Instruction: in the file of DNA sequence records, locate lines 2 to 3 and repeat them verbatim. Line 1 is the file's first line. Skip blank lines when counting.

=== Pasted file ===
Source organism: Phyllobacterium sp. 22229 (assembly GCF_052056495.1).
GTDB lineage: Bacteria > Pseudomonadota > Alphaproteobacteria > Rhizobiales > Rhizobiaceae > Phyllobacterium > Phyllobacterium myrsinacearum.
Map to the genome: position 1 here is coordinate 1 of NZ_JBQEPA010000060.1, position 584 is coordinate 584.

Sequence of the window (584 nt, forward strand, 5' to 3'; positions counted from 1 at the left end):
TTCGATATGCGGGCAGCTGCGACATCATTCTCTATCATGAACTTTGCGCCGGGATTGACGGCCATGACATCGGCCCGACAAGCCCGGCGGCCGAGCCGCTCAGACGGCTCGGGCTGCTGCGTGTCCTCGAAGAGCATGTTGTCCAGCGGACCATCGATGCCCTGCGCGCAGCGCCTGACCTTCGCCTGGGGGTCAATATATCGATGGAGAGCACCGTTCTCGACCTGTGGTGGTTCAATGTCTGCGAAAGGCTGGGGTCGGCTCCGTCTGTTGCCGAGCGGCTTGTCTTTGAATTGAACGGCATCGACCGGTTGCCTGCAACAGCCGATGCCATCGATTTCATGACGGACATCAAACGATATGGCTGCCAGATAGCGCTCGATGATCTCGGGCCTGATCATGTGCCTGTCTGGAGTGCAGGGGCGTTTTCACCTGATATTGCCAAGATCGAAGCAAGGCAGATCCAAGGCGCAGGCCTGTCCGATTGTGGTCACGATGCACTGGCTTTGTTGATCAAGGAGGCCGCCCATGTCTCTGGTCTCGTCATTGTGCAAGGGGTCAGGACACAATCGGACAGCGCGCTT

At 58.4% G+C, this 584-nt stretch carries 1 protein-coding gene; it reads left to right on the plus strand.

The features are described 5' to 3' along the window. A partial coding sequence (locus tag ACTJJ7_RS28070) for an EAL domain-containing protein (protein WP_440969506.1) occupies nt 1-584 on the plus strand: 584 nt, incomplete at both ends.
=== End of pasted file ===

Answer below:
GTDB lineage: Bacteria > Pseudomonadota > Alphaproteobacteria > Rhizobiales > Rhizobiaceae > Phyllobacterium > Phyllobacterium myrsinacearum.
Map to the genome: position 1 here is coordinate 1 of NZ_JBQEPA010000060.1, position 584 is coordinate 584.